Last night at the 74th annual Golden Globes Awards actress Meryl Streep was honored with the Cecil B. DeMille award for lifetime achievement. While accepting the award, Meryl took it upon herself to turn her acceptance speech into a political protest statement, slamming President-Elect Trump. I have a couple things I would like to say in response to Mrs. Streep’s political statement.

Dear Meryl,

You began your speech by piggybacking off of Hugh Laurie’s earlier statements, saying “you and all of us in this room, really, belong to the most vilified segments in American society right now. Think about it. Hollywood, foreigners, and the press.” It amazes me that you along with so many other Hollywood stars really think you represent the entirety of the electorate. You’re part of the 1%, Meryl. What makes you qualified to speak for middle America and the other 99%? The fact that you feel the need to go out of your way to remind America that without those sitting at the Golden Globes, all they have left is “football and mixed martial arts, which are not the arts.” Well, hate to break it to you, but I am a big football fan and I, along with millions of other Americans, don’t appreciate a liberal elitist telling us without her movies, we have no entertainment.

You and almost every other person in attendance sit on your high horse in Hollywood or Beverly Hills, claiming to be in touch with middle America when you don’t have the first clue of what majority of us experience in today’s economy, workforce, or everyday social situations. You live comfortably, you always have food on your table and job security. Under President Obama, many families found themselves not being able to afford or provide that basic necessity. The majority of the American electorate spoke on November 8th when we elected Donald Trump as the next leader of this nation. No political protest, acceptance speech, or Twitter rant is going to change that.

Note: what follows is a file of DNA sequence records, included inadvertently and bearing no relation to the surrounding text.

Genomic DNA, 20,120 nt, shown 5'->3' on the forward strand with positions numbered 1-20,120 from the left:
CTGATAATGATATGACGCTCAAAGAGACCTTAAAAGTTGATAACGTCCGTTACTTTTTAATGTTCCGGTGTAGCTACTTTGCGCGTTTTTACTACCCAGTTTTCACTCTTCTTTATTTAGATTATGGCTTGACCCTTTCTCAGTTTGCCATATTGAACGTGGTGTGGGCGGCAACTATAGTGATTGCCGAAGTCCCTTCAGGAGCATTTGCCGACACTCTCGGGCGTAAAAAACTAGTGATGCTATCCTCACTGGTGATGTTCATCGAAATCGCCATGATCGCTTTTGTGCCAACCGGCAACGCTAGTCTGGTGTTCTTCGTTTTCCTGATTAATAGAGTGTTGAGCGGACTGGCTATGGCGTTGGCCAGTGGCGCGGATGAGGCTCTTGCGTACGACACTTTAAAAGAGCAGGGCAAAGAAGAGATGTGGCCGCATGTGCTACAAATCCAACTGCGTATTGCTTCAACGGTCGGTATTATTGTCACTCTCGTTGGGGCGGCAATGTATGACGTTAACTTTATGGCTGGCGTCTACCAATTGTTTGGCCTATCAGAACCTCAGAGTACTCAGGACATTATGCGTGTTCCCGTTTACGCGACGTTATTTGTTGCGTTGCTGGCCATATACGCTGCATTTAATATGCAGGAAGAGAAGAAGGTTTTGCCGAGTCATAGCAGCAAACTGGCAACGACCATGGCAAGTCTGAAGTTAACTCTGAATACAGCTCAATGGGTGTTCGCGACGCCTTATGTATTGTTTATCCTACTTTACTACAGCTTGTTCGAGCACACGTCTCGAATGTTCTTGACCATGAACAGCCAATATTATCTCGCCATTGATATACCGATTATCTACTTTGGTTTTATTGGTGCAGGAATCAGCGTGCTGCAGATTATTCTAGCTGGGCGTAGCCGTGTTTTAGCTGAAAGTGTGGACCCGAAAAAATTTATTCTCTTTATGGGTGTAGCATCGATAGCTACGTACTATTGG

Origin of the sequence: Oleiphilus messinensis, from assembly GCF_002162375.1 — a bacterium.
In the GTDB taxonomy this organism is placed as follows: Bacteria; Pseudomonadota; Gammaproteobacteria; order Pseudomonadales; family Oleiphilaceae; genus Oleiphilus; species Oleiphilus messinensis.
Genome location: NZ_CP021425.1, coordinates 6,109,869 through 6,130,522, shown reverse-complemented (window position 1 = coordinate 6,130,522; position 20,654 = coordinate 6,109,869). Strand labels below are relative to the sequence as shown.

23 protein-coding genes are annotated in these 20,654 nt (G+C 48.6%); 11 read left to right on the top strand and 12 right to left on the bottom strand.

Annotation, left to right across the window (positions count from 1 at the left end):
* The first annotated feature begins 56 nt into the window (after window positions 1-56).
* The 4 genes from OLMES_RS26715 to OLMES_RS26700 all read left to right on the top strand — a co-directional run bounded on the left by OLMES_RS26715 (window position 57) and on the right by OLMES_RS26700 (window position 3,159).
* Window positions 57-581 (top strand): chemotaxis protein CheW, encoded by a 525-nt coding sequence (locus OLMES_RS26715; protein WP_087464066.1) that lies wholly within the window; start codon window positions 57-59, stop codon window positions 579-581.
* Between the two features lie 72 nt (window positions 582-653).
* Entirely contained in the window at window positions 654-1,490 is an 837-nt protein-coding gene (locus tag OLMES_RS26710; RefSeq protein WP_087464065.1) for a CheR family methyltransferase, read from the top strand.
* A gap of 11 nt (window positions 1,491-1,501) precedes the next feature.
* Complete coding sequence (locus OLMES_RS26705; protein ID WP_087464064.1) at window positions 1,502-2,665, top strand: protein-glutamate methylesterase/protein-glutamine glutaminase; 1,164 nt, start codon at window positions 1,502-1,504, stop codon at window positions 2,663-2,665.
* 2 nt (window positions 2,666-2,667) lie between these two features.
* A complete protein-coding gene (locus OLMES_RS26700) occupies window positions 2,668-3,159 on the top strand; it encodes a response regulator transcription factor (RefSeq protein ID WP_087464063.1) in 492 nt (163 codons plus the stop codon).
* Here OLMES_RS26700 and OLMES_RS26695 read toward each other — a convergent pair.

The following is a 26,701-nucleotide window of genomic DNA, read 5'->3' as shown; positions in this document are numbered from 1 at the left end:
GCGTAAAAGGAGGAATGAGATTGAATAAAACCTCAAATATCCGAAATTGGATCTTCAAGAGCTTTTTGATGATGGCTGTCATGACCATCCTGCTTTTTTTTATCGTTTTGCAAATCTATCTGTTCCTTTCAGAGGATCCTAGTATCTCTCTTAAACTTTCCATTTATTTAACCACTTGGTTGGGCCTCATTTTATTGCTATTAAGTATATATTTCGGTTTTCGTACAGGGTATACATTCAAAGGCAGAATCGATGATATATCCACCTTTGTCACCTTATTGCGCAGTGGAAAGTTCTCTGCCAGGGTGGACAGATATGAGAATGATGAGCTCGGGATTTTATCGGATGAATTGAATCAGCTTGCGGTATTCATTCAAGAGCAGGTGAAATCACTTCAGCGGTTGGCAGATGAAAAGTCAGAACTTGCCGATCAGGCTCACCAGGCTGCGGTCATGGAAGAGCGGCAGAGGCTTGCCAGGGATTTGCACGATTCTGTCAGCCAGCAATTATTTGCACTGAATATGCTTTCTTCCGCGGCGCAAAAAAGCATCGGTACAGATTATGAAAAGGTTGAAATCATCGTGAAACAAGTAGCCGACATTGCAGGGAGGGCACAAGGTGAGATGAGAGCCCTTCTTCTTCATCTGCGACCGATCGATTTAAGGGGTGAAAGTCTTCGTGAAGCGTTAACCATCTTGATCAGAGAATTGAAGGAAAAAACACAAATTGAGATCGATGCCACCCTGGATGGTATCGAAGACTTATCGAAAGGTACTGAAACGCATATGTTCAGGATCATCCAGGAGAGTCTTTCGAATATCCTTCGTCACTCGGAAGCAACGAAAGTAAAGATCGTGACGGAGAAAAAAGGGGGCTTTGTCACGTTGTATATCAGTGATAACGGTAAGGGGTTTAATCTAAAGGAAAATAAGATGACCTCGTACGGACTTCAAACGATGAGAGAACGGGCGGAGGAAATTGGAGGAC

Speaking of Donald Trump, the next part of your speech is part that I don’t totally disagree with. I agree that mocking a disabled person is disrespectful. I do agree that “(the) instinct to humiliate, when it’s modeled by someone in the public platform, by someone powerful, it filters down into everybody’s life, because it kind of gives permission for other people to do the same thing. Disrespect invites disrespect. Violence incites violence. When the powerful use their position to bully others, we all lose.”  When you say this, I don’t think you understand how hypocritical you sound. You, along with majority of the Golden Globe attendees, work for an industry that makes a profit off of violence and disrespect. Hollywood wonders why society thinks violence, disrespect and bullying is okay. Maybet because Americans see it daily because of your industry. Not to mention that Meryl, you and majority of Hollywood supported Hillary Clinton in this election. It’s so hypocritical for you to call for respect when your candidate even called many Americans “deplorable” and “irredeemable.”

You weren’t wrong when you said “we need the principled press to hold power to account, to call them on the carpet for every outrage. That’s why our founders enshrined the press and its freedoms in our Constitution.” It’s no secret that during the election season, the mainstream media had no problem overlooking Hillary’s discrepancies. The media should hold everyone accountable, not just a selected few. The press didn’t hold Hillary accountable for Benghazi. The press didn’t hold Hillary accountable for deleting thirty three thousand emails illegally. The press didn’t hold Hillary accountable for accepting money from Wall Street. If you’re going to call for accountability, it should be true accountability, not just one that furthers your agenda.

Check your privilege, Meryl.

Madison B
FFL Contributor
Madison is a blonde southern girl who believes in small governement, loving America, and having your highlight on at all times. Succeeding without special treatment, she describes herself as "Elle Woods, but like Conservative", finding an excuse to wear red, white, and blue as often as possible.

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